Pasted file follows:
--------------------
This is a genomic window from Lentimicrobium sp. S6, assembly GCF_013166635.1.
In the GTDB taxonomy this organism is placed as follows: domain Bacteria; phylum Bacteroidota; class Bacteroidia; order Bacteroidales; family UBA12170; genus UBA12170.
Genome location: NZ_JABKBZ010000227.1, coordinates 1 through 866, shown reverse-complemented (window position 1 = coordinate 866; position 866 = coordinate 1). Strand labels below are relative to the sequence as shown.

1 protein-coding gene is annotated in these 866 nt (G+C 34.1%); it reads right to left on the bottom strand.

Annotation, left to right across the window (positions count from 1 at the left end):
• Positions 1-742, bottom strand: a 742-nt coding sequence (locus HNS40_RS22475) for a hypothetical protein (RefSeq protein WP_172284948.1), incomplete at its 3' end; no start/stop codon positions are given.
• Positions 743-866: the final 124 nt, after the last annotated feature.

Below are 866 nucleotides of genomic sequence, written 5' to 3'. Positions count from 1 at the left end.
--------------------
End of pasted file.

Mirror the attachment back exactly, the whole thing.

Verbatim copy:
This is a genomic window from Lentimicrobium sp. S6, assembly GCF_013166635.1.
In the GTDB taxonomy this organism is placed as follows: domain Bacteria; phylum Bacteroidota; class Bacteroidia; order Bacteroidales; family UBA12170; genus UBA12170.
Genome location: NZ_JABKBZ010000227.1, coordinates 1 through 866, shown reverse-complemented (window position 1 = coordinate 866; position 866 = coordinate 1). Strand labels below are relative to the sequence as shown.

1 protein-coding gene is annotated in these 866 nt (G+C 34.1%); it reads right to left on the bottom strand.

Annotation, left to right across the window (positions count from 1 at the left end):
• Positions 1-742, bottom strand: a 742-nt coding sequence (locus HNS40_RS22475) for a hypothetical protein (RefSeq protein WP_172284948.1), incomplete at its 3' end; no start/stop codon positions are given.
• Positions 743-866: the final 124 nt, after the last annotated feature.

Below are 866 nucleotides of genomic sequence, written 5' to 3'. Positions count from 1 at the left end.